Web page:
America’s growing use of ethanol reduced wholesale gasoline prices by an average of $1.09 per gallon in 2011, according to updated research conducted by economics professors at the University of Wisconsin and Iowa State University. The 2011 results, which are up from an average impact of $0.89 per gallon in 2010, have been released by the Center for Agricultural and Rural Development (CARD).
The new analysis, an update to a 2009 peer-reviewed paper published in Energy Policy by professors Dermot Hayes and Xiaodong Du, also found gasoline prices have been reduced by an average of $0.29 per gallon, or 17 percent, from 2000-2011 due to growing use of ethanol.
“Growth in U.S. ethanol production has added significantly to the volume of fuel available in the U.S.,” said Hayes. “It is as if the US oil refining industry had found a way to extract 10 percent more gasoline from a barrel of oil. This additional fuel supply has alleviated periodic gasoline shortages that had been caused by limited refinery capacity. It has also changed the relative prices of gasoline and diesel and allowed the US to switch from being a net importer of gasoline to a net exporter. As a result of these changes, U.S. gasoline prices are measurably lower than would otherwise have been the case.”
Three primary factors are responsible for ethanol’s price benefit at the pump in 2011: higher oil and gasoline prices, higher ethanol inclusion, and ethanol being priced at a larger-than-normal discount to gasoline.
As the economists noted, “Average crude oil price increased from about $80/barrel in 2010 to about $95/barrel in 2011. Correspondingly, average U.S. wholesale gasoline prices have risen 30 percent from 2010-2011. A wider than normal price differential between ethanol and gasoline prices provides further economic incentives for ethanol production and consumption…”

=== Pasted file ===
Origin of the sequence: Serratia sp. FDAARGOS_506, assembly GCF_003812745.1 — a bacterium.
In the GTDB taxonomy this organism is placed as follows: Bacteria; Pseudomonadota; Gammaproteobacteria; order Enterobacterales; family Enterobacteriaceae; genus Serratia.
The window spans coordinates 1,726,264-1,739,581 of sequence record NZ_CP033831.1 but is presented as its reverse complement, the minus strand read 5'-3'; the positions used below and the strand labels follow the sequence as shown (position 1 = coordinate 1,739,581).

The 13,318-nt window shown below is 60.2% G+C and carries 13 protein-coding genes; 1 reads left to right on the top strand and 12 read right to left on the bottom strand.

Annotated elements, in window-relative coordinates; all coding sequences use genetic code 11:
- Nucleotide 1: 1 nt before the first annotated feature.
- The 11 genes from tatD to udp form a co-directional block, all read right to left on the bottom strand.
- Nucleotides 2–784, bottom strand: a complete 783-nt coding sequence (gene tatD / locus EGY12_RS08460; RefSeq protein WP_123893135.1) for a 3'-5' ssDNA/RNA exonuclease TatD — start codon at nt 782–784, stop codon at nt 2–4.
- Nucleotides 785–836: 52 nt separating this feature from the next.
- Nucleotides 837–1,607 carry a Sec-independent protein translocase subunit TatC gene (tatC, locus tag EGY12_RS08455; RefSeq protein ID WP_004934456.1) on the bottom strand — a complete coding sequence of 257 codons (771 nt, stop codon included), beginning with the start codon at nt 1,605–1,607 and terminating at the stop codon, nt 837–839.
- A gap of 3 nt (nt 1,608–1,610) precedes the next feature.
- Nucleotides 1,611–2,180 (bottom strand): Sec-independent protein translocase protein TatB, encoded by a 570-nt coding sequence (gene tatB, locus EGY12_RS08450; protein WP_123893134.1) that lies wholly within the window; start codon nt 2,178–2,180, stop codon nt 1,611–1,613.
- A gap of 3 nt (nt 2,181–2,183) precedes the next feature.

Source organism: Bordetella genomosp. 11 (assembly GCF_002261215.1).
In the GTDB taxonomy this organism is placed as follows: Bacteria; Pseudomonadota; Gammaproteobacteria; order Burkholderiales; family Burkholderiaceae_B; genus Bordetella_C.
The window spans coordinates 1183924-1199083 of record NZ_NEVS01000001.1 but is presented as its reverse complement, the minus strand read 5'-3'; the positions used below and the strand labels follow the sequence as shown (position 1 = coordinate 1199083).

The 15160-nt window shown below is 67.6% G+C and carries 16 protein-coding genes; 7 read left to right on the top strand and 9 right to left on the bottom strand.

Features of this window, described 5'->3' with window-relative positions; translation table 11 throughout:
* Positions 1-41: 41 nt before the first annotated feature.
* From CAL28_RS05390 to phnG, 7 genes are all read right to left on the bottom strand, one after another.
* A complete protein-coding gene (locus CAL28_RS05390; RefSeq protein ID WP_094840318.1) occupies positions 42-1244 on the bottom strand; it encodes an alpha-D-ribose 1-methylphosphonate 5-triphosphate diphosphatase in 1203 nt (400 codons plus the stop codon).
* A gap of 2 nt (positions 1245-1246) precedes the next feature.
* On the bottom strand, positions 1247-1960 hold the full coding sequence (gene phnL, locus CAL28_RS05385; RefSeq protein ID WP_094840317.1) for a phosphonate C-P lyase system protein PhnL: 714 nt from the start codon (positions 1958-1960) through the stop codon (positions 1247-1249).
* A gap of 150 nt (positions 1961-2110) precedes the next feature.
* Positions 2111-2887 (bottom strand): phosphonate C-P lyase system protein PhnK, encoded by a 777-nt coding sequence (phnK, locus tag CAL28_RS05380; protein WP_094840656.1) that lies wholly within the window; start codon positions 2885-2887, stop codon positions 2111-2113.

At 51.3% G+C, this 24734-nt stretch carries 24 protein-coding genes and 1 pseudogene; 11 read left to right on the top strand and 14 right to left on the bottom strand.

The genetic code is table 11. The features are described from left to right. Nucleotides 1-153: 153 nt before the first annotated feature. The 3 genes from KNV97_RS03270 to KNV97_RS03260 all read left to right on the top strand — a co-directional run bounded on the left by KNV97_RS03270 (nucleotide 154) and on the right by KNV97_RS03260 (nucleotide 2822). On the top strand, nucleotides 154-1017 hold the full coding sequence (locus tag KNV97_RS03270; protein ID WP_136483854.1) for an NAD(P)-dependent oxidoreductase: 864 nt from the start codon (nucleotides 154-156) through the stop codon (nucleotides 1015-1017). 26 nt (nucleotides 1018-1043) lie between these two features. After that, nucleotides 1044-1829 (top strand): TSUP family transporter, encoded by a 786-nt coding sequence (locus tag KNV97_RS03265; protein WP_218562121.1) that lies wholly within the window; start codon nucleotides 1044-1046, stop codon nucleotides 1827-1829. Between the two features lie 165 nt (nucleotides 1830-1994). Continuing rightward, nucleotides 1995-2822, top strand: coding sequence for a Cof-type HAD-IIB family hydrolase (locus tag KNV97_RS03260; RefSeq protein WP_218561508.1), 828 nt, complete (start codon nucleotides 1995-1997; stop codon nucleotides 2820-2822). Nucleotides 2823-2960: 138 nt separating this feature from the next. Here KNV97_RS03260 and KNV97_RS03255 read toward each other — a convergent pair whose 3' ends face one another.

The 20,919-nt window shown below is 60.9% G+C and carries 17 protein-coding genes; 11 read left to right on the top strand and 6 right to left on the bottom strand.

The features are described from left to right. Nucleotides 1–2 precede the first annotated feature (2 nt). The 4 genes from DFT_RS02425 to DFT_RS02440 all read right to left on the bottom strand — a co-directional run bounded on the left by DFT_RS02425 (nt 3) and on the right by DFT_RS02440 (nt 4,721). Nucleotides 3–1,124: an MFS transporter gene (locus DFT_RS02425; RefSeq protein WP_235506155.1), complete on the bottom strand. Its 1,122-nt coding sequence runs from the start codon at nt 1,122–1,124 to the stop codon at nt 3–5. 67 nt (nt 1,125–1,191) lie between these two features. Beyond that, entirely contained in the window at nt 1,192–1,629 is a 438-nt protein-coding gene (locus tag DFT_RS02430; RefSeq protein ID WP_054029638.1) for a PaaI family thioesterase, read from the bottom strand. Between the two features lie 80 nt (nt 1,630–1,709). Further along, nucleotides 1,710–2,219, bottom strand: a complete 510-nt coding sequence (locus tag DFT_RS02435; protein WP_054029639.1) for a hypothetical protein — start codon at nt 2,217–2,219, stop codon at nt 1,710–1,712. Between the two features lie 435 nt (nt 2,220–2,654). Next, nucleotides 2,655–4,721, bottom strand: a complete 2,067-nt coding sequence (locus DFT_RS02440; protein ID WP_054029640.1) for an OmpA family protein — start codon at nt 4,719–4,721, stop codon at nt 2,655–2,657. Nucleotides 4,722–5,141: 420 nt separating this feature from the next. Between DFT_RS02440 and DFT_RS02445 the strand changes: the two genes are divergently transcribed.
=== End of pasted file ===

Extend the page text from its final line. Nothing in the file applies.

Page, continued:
Based on data from the Census Bureau and Energy Information Administration, 116.7 million U.S. households consumed 131.2 billion gallons of gasoline in 2011, for an average of 1,124 gallons per household. That means ethanol reduced the average American household’s spending on gasoline by more than $1,200 in 2011. Since 2000, the $0.29-per-gallon price dampening impact of greater domestic ethanol use has saved the American economy an average of nearly $40 billion per year. As a result, ethanol has helped the average American household reduce its spending on gasoline by an average of more than $340 per year since 2000.
“While it’s hard to imagine that gas prices could be even higher than they are now, this study clearly underscores that the current pain at the pump would be far worse without ethanol,” said Bob Dinneen, President and CEO of the Renewable Fuels Association, which helped fund the research. “Because ethanol makes up 10 percent of our gasoline pool today, it significantly reduces demand for oil and puts downward pressure on gas prices.”
Key conclusions derived from the report include:
- In 2011, ethanol reduced wholesale gasoline prices by an average of $1.09 per gallon.
- Regular grade gasoline prices averaged $3.52 per gallon in 2011, but would have been closer to $4.60 per gallon without the inclusion of more than 13 billion gallons of lower-priced ethanol.
- The average American household consumed 1,124 gallons of gasoline in 2011, meaning ethanol reduced average household spending at the pump by more than $1,200.
- Since 2000, ethanol has kept gasoline prices an average of $0.29 per gallon cheaper than they otherwise would have been.
- Based on the $0.29-per-gallon average annual savings, ethanol has helped save American drivers and the economy more than $477 billion in gasoline expenditures since 2000 – an average of $39.8 billion a year.
Read the full report here.
Source: Renewable Fuels Association